David Roberts

I studied medicine and completed postgraduate core medical training in Birmingham, before working as a clinical research fellow on a clinical trial in Cardiff.  I joined public health training in Oxford in 2013, where I completed the Masters in Global Health Science.  Since then I have worked with a variety of teams in an NHS Foundation Trust, Buckinghamshire County Council, Public Health England Health Protection Team (HPT) and Screening and Immunisations team, and with Cochrane UK.

In 2016 I temporarily left public health training to complete a two year Field Epidemiology Training Programme with Public Health England.  During this programme I was seconded to Environmental Epidemiology at PHE Chilton, and Thames Valley HPT alongside collaborative work with PHE Field Service South East and London.  My environmental epidemiology work focused on studying the health effects of water fluoridation and authoring the national report, as well as leading the implementation of a permanent surveillance system for lead poisoning in children.  In my HPT role, I investigated the factors associated with delays in starting TB treatment across the South East, and produced and rolled out training to all South East HPTs on detection and response to possible clusters of gastrointestinal infections.  I also investigated several outbreaks associated with a restaurant,  event catering, a school farm trip, and a TB cluster.  A highlight of the secondment was a short trip to Sierra Leone with the UK Public Health Rapid Support Team, where I helped to develop and deliver a short course on applied research in public health to students studying for their MPH at the University of Sierra Leone.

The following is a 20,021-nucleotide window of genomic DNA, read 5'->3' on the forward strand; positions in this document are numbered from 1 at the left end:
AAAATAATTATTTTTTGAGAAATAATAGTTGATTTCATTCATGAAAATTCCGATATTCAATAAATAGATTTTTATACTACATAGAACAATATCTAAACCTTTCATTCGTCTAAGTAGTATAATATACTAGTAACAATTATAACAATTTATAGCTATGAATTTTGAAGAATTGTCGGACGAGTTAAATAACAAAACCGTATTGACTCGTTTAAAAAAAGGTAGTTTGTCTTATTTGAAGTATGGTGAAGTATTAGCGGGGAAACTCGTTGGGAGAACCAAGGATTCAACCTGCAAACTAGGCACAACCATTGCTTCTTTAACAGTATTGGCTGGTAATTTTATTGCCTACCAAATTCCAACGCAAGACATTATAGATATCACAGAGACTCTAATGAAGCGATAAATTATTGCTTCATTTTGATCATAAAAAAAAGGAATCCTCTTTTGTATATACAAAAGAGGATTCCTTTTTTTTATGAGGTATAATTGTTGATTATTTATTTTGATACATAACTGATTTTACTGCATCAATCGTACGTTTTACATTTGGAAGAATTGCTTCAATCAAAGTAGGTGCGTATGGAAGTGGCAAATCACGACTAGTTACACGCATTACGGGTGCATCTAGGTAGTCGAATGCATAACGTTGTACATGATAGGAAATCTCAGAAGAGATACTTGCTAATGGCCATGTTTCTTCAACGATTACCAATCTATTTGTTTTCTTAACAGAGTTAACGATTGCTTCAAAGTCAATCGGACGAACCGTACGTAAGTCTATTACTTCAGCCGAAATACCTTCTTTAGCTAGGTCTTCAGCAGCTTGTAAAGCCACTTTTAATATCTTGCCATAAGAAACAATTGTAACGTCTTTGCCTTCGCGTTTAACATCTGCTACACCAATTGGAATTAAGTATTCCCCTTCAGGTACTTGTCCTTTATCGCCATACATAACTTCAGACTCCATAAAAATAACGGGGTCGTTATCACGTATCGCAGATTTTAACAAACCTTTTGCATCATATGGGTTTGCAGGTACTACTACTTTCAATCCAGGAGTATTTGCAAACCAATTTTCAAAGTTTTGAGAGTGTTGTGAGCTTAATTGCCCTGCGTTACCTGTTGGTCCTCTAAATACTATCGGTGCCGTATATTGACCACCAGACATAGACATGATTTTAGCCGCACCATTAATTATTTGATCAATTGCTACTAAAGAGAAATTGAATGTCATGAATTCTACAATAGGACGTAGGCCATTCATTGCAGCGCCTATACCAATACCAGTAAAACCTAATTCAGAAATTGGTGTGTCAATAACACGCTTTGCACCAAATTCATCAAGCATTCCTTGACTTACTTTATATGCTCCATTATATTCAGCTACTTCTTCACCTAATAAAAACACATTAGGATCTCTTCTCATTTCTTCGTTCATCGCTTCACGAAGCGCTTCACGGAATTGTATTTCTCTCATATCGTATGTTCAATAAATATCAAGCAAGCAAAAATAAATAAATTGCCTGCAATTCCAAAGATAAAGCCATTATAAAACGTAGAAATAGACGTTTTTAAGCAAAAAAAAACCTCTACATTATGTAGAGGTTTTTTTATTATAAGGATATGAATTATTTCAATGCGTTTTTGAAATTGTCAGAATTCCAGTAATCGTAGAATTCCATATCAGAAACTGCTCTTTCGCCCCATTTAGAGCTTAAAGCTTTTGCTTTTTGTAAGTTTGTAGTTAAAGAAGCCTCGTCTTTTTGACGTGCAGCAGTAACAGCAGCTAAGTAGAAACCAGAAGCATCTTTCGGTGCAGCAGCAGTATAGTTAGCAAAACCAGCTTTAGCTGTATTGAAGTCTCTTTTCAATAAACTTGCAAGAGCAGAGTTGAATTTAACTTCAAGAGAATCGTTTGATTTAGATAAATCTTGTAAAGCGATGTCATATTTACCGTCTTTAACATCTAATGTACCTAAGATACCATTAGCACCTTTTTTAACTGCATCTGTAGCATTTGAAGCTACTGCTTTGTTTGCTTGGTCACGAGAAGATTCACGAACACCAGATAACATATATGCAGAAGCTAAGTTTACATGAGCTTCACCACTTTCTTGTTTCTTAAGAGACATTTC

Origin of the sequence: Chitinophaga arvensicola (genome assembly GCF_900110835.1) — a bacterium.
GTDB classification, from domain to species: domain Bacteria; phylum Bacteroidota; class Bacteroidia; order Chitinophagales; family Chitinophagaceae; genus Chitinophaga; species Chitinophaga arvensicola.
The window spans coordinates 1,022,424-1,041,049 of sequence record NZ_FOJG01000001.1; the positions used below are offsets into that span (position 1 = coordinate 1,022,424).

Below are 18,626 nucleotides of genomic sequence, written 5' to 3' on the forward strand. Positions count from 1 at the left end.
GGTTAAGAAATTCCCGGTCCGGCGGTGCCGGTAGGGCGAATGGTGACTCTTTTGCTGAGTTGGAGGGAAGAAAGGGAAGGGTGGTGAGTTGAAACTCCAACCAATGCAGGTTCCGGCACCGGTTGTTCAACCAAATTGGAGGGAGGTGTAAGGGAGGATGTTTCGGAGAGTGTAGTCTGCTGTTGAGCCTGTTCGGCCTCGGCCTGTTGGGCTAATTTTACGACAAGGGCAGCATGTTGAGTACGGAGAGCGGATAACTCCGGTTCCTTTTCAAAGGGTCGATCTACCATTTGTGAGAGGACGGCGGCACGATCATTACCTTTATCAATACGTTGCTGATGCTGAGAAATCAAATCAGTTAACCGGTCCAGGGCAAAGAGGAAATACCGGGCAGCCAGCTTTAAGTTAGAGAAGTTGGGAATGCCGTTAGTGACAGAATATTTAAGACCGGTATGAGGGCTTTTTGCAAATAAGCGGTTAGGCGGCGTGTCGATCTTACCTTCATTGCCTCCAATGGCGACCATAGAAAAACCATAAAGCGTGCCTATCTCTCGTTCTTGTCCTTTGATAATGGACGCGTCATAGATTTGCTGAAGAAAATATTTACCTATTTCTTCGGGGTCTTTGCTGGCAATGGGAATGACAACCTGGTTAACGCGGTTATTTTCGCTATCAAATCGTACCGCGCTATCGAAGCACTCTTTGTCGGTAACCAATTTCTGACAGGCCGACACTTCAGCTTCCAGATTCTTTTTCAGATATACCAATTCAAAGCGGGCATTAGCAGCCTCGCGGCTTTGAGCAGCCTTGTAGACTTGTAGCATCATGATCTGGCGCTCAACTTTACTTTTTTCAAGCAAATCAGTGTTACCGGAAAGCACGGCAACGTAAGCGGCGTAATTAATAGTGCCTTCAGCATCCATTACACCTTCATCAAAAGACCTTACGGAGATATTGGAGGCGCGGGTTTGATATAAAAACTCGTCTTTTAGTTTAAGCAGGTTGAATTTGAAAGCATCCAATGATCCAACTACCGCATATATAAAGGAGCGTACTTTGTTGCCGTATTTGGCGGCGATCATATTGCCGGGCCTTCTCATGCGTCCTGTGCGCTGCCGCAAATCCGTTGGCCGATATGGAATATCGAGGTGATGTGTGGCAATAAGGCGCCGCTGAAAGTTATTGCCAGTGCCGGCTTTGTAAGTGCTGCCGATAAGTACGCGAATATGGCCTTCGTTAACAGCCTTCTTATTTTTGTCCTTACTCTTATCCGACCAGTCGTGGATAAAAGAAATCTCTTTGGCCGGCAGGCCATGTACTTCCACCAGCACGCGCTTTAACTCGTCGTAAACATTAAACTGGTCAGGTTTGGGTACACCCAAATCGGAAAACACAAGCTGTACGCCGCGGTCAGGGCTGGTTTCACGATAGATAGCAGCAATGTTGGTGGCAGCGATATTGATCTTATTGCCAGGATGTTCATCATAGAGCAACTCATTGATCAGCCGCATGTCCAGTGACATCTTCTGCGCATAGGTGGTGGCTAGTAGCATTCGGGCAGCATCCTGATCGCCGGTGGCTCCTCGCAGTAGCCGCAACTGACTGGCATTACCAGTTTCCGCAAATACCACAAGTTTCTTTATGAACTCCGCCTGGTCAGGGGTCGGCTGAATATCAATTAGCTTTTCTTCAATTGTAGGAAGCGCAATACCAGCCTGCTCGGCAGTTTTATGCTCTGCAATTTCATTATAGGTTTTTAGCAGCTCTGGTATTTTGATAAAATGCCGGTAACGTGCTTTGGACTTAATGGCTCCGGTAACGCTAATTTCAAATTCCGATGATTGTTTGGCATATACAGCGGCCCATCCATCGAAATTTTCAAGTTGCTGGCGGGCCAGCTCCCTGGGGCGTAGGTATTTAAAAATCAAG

On my return to public health training in 2018 I joined the Environmental Hazards and Emergencies team at PHE Chilton, where I learnt about acute incident response and environmental public health. I also led a working group tasked to consider whether to lower the threshold for public health investigation of children with exposure to lead.  I was also placed with the PHE healthcare public health team, working on various projects and learning more about the NICE appraisal process.  I am now coming to the end of 6 months at PHE Colindale with the National Infection Service, where I have helped to develop a national strategy to tackle inequality in uptake of routine immunisations, and helped to put in place ad hoc surveillance to respond to a national incident with the HIV and STI department.

As OXSPH registrar chair in 2018/19 I have worked hard to improve the local training experience by organising a careers event, a one day revision session for the public health membership exam, and improving induction.  I also extol the benefits of flexible working: since returning to training in 2018 I have worked part time and enjoy taking my son to pre-school science club.  I’m looking forward to shared parental leave to care for my second child, before returning in 2020 to complete training and looking for a consultant role in health protection and epidemiology.